This is the diff file for /opt/xensource/sm/ . Of course – back up your original file. Also – this is not an official patch. It was tested to function correctly on XenServer 5.0, and it will not work on XenServer 5.5 (since is different). Last warning – it might break on the next update or upgrade you have for your XenServer environment, and if that happens, you better monitor your SnapMirror status closely then.

<                     util.SMlog("Removing unused snap (%s)" % val)
<                     out = netapplib.fvol_snapdelete_wrapper(, val, volname)
<                     if not na_test_result(out):
 		    if 'storagedr' not in val:
>                     	util.SMlog("Removing unused snap (%s)" % val)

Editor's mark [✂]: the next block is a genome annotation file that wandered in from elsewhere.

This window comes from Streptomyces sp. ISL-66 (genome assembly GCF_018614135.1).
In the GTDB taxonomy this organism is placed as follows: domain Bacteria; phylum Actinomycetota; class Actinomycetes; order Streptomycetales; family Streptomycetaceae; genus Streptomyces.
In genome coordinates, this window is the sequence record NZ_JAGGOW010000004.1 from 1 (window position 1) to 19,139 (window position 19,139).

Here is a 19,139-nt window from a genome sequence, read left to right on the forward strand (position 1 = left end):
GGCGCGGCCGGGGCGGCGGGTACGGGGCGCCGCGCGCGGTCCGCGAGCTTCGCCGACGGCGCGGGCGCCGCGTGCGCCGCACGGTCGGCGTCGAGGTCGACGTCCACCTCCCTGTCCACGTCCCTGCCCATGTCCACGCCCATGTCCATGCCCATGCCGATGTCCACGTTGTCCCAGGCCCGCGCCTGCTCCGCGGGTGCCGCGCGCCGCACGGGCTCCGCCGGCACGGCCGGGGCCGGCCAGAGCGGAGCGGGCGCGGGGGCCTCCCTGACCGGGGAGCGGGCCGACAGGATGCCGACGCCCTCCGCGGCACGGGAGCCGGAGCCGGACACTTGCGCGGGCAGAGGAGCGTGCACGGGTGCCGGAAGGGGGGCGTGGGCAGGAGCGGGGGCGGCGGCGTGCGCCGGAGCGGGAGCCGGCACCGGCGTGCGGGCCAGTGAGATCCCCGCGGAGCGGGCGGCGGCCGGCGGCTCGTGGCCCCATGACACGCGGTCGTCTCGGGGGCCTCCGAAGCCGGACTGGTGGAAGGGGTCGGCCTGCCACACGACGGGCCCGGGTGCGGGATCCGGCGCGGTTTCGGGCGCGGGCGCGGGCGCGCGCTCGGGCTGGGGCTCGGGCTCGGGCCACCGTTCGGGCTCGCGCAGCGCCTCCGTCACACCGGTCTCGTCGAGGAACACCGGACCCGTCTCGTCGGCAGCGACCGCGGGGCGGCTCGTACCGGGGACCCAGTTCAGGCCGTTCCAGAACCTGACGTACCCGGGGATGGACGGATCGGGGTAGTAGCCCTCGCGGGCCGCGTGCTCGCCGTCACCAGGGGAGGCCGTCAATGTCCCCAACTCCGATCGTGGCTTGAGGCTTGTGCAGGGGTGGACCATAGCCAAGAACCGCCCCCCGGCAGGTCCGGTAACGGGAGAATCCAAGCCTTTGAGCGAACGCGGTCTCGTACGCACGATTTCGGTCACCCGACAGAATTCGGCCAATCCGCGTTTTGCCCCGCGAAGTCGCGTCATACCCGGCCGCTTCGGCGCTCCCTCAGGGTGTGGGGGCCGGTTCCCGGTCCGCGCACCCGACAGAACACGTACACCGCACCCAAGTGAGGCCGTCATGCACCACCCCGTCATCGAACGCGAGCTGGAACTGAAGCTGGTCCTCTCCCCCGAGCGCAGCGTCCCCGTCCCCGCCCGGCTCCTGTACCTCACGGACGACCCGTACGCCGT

>                     	out = netapplib.fvol_snapdelete_wrapper(, val, volname)
>                     	if not na_test_result(out):
>                         	pass

Hope it helps!

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  1. This is a known issue where snapmirror snapshots are deleted. In StorageLink v1.0.5 maintenance pack, this issue has been fixed. Note, the XenServer native NetApp adapter might still have the issue.

    1. Thanks for your comment!
      I have heard about this fix, however, I cannot use StorageLink, as I cannot use XenServer 5.5 just yet, due to other issues with it.

      I have other issues with the StorageLink system – this is a Windows-based appliance. This doesn’t seem right to me, really. The entire world is moving towards Linux-based appliances, with the flexibility and power of it.

      Maybe it’s only me 🙂

    1. Are you serious? Do you really compare an enterprise class solution to hand-tailored script trial-and-error patchy KVM based solution? Even RedHat’s Kumranet were based on a set of lousy scripts.
      I could have used Xen Community, which is nice, and lacks some of the nice manageability features, especially now, that there are PV drivers for Windows out there for all of us to use, but this is still far from ideal.